Queensland: Having a whale of a time in Oz

By Jim Eagles

The humpbacks in Hervey Bay seem more playful than ones elsewhere. Photo / Jim Eagles
The humpbacks in Hervey Bay seem more playful than ones elsewhere. Photo / Jim Eagles

Away on the horizon a humpback whale was waving its huge tail in the air in what looked like a signal of friendly greeting.

Our Hervey Bay Whale Watch trip was nearly over, but skipper Jason said we could afford a few minutes for a quick last look at this giant, so off the catamaran sped in the direction of the tail.

Just before we got to where it was waving the whale dived so, sadly, we turned for Urangan Boat Harbour. And, a few minutes later, the tail re-appeared - this time obviously waving in a gesture of farewell.

I've seen quite a few humpbacks over the years - at Kaikoura, Antarctica, Tonga, Western Australia and Galapagos - but the ones at Hervey Bay seem more playful than those elsewhere.

It wasn't just the merry joke of waving us over, hiding, then waving farewell.

All the humpbacks there seem to spend most of their time fooling around and having fun with the watching humans.

On our trip, for instance, you couldn't help thinking the whales were looking at us as much as we were looking at them.

At one stage a mother - with a bull in attendance - quite clearly brought her calf over for a squiz at us and Quick Cat II.

Because the youngster couldn't dive for long the three of them basically frolicked round the boat for about half an hour with much blowing of spouts, rolling over to flash their white bellies and slapping of huge tails.

Finally the youngster - with the adults hovering protectively nearby - plucked up the courage to swim just behind the boat so it could eyeball the humans lining the rails a few metres away.

"There you are folks," said Jason. "That's as close as you're ever likely to get to a baby that will grow up to weigh 36,000kg."

Then there was the big bull who just lay on his back and waved his vast 5m long black and white pectoral fins in the air.

When we first saw him he was waving his flippers to entertain the watchers on another boat. While we watched he carried on lazily waving to and fro, sometimes just one, other times bringing the two up together to form a giant arch. When we left he was waving still.

Or there were the two whales who seemed to be engaging in a tail-slapping contest.

First one would smash the water with his mighty fluke, sending up a great fountain of spray; then the other would follow suit, creating an even bigger fountain.

This carried on for several minutes, churning the sea into a great froth, until as suddenly as they had begun the two whales stopped splashing, raised their tails high into the air and dived.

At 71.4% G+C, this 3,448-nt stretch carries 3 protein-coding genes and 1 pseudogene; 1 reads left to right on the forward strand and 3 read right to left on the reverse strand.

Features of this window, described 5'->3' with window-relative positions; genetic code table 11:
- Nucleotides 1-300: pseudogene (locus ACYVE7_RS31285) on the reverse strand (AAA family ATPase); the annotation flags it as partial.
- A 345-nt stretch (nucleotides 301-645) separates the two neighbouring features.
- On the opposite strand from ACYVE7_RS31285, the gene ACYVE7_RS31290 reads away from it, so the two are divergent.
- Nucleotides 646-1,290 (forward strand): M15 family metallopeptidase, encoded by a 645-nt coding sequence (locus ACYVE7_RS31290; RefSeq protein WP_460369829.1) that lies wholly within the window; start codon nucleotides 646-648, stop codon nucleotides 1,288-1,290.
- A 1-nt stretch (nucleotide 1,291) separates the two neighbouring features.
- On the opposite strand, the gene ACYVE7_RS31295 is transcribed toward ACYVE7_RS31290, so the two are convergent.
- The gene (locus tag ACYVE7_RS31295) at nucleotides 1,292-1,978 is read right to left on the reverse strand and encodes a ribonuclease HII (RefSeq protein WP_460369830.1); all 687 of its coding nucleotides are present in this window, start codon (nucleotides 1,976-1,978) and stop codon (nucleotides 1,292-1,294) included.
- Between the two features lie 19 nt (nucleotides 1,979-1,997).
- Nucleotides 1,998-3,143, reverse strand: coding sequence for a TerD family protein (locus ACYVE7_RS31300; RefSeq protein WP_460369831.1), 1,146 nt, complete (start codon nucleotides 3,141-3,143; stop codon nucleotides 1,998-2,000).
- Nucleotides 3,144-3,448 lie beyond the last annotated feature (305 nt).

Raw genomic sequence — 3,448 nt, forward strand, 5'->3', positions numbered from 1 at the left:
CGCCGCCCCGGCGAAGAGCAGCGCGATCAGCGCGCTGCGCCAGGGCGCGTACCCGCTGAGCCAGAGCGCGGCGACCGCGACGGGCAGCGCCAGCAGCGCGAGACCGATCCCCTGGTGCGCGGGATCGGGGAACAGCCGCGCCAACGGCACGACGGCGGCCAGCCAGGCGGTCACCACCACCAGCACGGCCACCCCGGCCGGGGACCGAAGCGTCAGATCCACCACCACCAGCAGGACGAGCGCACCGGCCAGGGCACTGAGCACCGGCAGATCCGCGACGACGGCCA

Probably the most spectacular stunt the hunchbacks perform is when they breach, throwing two-thirds of their enormous bodies out of the water, only to fall back with a thunderous splash.

On this particular trip we only saw a single breach close-up but at one stage, off in the distance, we saw a lone whale breaching continuously, a dozen or more times, before finally going under for a rest.

Of course not all the whales out in Hervey Bay are sociable. The first mother and calf we stopped to observe quickly dived into the privacy of the ocean. "Don't want to know us today, eh?" said Jason. "That's fine. We'll leave them alone."

But most seemed only too pleased to have an audience.

Hervey Bay Whale Watch proprietor Brian Perry, who pioneered whale watching trips here back in 1987, reckons the level of interaction between whales and humans is something that has grown over the years.

Partly that is the result of the growth of the local whale population. "We never saw any calves until 1989 and then there was only one sighted for the whole season. This year we've had maybe 500-600 calves."

But, more importantly, the whales have grown more confident about being close to humans.

"Back in the 80s and early 90s," Perry said, "if a mum had a calf she would always be between the boat and the calf trying to steer it away. We formed the opinion that the mums could still remember that it wasn't that long ago that they were being hunted by boats that looked the same as ours.

"As the years went by it became obvious that the whales were getting used to boats approaching them. They seemed to lose their fear and would become quite interested in us. Mothers would even push their newborn calves towards us like a mother showing off her baby."

Perry thinks this is because the humpbacks in Hervey Bay don't just pass through in the course of their annual migration but tend to hang around in the bay for anything from a few days to three weeks.

"Over that time they become very aware of us, to the point where it seems they are waiting for us to turn up every morning, and you get them swimming within inches of our vessels for hours on end which just doesn't happen elsewhere.

"We have been around the world watching whales and, while every place has something special, Hervey Bay is unique in the interaction between humans and the whales."


Getting there: Air New Zealand has regular flights to Brisbane.

From Brisbane you can get to Hervey Bay's Urangan Boat Harbour by train, plane, bus or rental car (numerous companies operate from Brisbane Airport).

Where to stay: Kingfisher Bay Resort is on the web at or you can contact Go Holidays on 0800 46 46 46.

Whale watching: Hervey Bay Whale Watch is on the web.

Further information: For more about visiting Queensland see queenslandholidays.com.au.

Jim Eagles went whale watching as guest of Hervey Bay Whale Watch, Kingfisher Bay Resort, Air NZ and Tourism Queensland.

- NZ Herald

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